Covering all or part of your college costs with scholarships is unconditionally a good thing.

There’s no obligation to repay scholarship money you earn so they are an ideal way to help pay for college. And for anyone who believes that scholarships are reserved for academic all-stars, that’s simply not the case. Applicants can qualify for scholarships based on a wide range of criteria—GPA and test scores are just two of many possibilities. Here, students share how they paid for a significant portion of their college tuition using scholarships that were unrelated to academic performance.

My Extracurriculars Paid Off

If academics aren’t your strong suit, your non-academic pursuits could put you in the running for many specialized scholarships, while increasing your application appeal for just about any scholarship. Natalie Harper, a graduate of Spalding University, can attest to that. She knew that to earn money to help pay for college, she couldn’t rely on her scores. “I am awful at standardized tests,” she says. Instead of letting those test results slow her down, Harper leveraged her many extracurriculars to demonstrate her passions and work ethic.

Her list of activities and accomplishments is impressive: “I worked a part-time job starting at 15. I went on several mission trips. I was on the varsity swim team for two years and I was also the chairperson of the Youth Ministry Activities Team for my junior and senior year.” By highlighting her myriad extracurriculars, she earned more than $75,000 in scholarships from a variety of organizations. Harper doesn’t remember exactly how many awards she pursued, but she’s sure of one thing: “I know that my extracurricular activities interested many of the people I received scholarships from.”

I Stepped Out of My Comfort Zone

Pursuing scholarship money may require pushing past what’s familiar to you. Kate McGregor, who graduated from Brigham Young University-Hawaii, has eight younger siblings and knew that earning money for college would be a significant help to her family. She also knew that she’d unlikely qualify for scholarships based strictly on her academic performance.

So, McGregor signed up for—and won—several pageants with scholarship prizes totaling $2,500. “It’s definitely something that makes you stretch,” she says, explaining how foreign the pageant world was to her. But the payoff was even greater than the money she earned—“It was a great way for me to personally develop, get public speaking experience, and gain overall confidence.”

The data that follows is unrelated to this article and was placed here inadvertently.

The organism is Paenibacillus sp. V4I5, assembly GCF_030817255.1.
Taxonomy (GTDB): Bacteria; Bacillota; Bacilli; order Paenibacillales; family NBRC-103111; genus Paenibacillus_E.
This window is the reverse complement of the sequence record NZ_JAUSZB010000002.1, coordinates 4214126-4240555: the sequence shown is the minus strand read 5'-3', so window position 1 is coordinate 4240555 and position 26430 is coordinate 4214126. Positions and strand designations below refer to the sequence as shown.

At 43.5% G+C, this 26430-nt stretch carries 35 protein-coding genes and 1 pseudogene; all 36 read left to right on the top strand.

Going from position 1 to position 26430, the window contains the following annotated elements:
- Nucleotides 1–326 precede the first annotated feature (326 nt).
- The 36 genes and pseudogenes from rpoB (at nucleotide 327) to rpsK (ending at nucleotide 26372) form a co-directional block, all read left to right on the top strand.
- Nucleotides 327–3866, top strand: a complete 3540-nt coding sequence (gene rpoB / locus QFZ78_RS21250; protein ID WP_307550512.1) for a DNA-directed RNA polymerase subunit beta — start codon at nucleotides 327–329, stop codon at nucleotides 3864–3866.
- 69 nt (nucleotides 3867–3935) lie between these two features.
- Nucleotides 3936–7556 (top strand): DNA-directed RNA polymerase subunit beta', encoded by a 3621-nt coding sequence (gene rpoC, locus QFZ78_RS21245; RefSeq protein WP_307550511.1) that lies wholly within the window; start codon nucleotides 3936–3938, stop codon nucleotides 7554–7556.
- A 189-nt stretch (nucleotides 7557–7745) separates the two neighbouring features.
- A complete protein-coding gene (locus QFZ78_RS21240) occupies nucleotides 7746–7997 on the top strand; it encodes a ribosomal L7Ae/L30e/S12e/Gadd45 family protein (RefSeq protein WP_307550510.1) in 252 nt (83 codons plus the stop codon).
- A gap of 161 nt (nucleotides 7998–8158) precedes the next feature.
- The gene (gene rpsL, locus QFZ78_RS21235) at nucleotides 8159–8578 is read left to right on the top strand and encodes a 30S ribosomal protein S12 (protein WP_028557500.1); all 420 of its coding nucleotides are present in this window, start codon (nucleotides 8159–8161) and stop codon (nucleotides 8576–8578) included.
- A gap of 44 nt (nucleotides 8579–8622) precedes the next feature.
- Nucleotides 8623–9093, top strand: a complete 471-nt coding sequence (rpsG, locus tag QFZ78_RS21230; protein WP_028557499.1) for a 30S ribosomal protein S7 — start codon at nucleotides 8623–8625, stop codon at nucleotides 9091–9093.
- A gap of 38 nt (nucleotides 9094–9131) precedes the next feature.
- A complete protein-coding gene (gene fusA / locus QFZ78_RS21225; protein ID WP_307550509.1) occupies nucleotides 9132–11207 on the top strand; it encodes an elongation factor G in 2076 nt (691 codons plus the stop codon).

We Went Big…and Wide

Harper and McGregor agree that getting scholarship money is a numbers game, meaning it pays to fill out a lot of applications.

“I went to the school counselor’s office and picked up applications for any and all scholarships I met the criteria for,” McGregor says. “I got about half of the ones I applied to because very few people actually knew the scholarships even existed!”

Even if you think that a specific scholarship is a long shot, go for it because you never know what might happen. McGregor applied for a total of 11 non-academic scholarships, which, in addition to her pageant competitions, earned her a total of $4,000 for college. “Apply for everything,” Harper says, echoing McGregor. “You miss the shots you don’t take.”

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I Figured Out My Game Plan Early

“I realized from a young age that the only way I would be able to attend college was on a football scholarship,” says Sam Timothy, a South Carolina State University grad, “because my family didn’t have any financial means to help me pay for school.” Timothy’s academic performance wasn’t as impressive as what he could do on the football field, so he dedicated himself to increasing his odds of getting a football scholarship. “I worked out with private speed and agility trainers, I had multiple tutoring meetings to make sure I remained academically eligible for an athletic scholarship,” he says, “and I also attended multiple football camps across the country in an effort to gain the attention of recruiters.”

His work didn’t stop there. Timothy actively promoted his football talent to coaches and colleges and advises anyone gunning for a sports scholarship to do the same. “Put together a highlight reel of [your] athletic skills and send it to all of the colleges in the United States—from big schools to small schools—because it is impossible for every coach from every college to come see you play,” he says.

Timothy’s work both on and off the field proved worthwhile. He won a full football scholarship, which covered everything from tuition and books to room and board and allowed him to graduate debt-free.

I Continued My Search—After College Began

Just because you start college doesn’t mean your scholarship search should end. There’s money to be found from freshman year on. “Going forward in school, there were fewer scholarships available,” Harper says, but continuing her search paid off. “My university offered endowed scholarships,” she explains. “There was an online application where you filled out very specific questions for the very specific scholarships.”

Harper ultimately earned three additional scholarships—valued at approximately $13,500 in total. That should provide ample motivation to keep up the scholarship search after you get to campus.

Bottom line: There’s scholarship money out there for everyone, and you don’t have to have a perfect GPA or stellar test scores to earn it. All it takes is a little ingenuity and a lot of persistence.

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